Totaranui Beach

Water taxi

Totaranui from Skinners Point

Oystercatchers

Onetahuti Bay

View Abel Tasman National Park

Boardwalk start of track to Awaroa Lodge

Turnoff to Lodge

Awaroa Cove

People swimming Awaroa Lodge

Te Waikoropupū Springs

Silver Fern

The bubbling Springs

Such clear water Pupu Springs

Onetahuti Bay

Carved Stingray Awaroa Lodge

Track times/distance
I was happy when we started going down towards the beach at Awaroa. Tonga Quarry was an interesting little bay. In the early 1900's granite was being quarried from here, and the Nelson Cathedral steps are made of granite, as was the first Post Office in Wellington. Now there is nothing much at the quarry but some large slabs of granite, and a couple of information boards showing what was there in 1907.

It was only 20 minute walk to Onetahuti Bay, and the water here was incredible, the colours so vibrant, and so clear. You are allowed to camp here, there are flush toilets but that is about it. You can only camp for two nights. There was a young family camping there when we arrived. We actually stopped and had our lunch there, and were greeted by a very friendly weka. It was another hour or so walk to Awaroa Lodge which is actually a Cafe/accommodation Lodge, and it is very popular. A lot of weddings are held on the beach in (pre Covid times), and reception held at the Lodge. It was a lovely bush walk, not too hot, and not to rigorous, we saw some fantails flitting around, several wekas, and oyster-catchers down by the beach. We arrived at the Lodge about 1.45pm, and decided to have a coffee at a muffin at the Lodge. You could have ordered a meal, and/or had a wine or beer. There were a lot of people there, most of whom were waiting to be picked up by another of the water-taxi's at 2.30pm.

We wandered down to the beach and waited for our boat to arrive, it was on time at 3pm. There was us, another couple and two other girls who were all going to Totaranui. The driver did a bit of a scenic tour back, and showed us around some of the other bays close by. He also took us to the Awaroa Inlet, and boy am I glad the tides were wrong and we couldn't do the walk we had originally planned too. The inlet is at least a km across, and that is a long way to be wading through water, One of the couples we met on the boat when we were dropped off to Tonga Bay, said they had done this same walk from Awaroa Lodge to Totaranui the day before, and they were wading in knee deep water. They were also with a Guide, which I think would be the best way to do this walk. Spending a few hours in Abel Tasman National Park was a great way to spend a few hours, thoroughly enjoyed the day.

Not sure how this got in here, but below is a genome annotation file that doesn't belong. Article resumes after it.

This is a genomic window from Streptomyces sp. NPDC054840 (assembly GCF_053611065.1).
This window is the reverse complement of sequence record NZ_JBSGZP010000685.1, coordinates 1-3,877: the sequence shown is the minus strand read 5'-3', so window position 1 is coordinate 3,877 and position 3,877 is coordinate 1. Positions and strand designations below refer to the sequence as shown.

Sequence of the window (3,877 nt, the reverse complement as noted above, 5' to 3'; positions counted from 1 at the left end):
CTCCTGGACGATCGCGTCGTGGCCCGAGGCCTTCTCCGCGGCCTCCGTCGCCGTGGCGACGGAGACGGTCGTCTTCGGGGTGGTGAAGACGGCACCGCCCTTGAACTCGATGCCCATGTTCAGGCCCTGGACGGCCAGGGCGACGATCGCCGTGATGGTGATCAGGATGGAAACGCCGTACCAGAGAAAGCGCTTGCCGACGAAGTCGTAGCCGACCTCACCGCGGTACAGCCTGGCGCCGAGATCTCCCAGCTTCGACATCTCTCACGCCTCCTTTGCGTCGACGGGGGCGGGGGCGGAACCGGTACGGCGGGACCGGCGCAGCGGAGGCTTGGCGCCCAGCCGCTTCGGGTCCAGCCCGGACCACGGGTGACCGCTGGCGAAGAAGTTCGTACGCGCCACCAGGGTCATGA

We spent two nights at Totaranui and then the weather started to pack up, so couldn't do too much without getting wet. We decided to go back to Pohara for the last two nights of our trip. The final thing we did while we were at Pohara was a drive to Te Waikoropupū Springs, or Pupu Springs as we used to call in years ago. This is another of those places we had visited years and years ago, so it was nice to go back and see if there were any changes. There was a new entrance way with information boards telling you all about these freshwater Springs, one of the largest in the Southern Hemisphere.

I think we covered most of Golden Bay in our two and a half weeks away, and we were lucky the weather was fine for most of the trip. Now we will have to re-book our trip to the East Coast of the North Island, but probaby not until the Covid numbers get under control. I know I have posted a lot of photos, mainly just because I can, and there is not much else happening on this Forum at the moment.
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Old Nov 19th, 2021, 05:21 AM
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Beauty! Thanks for keeping the forum alive nelsonian!
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Old Nov 22nd, 2021, 02:37 PM
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stunning photos Nelsonian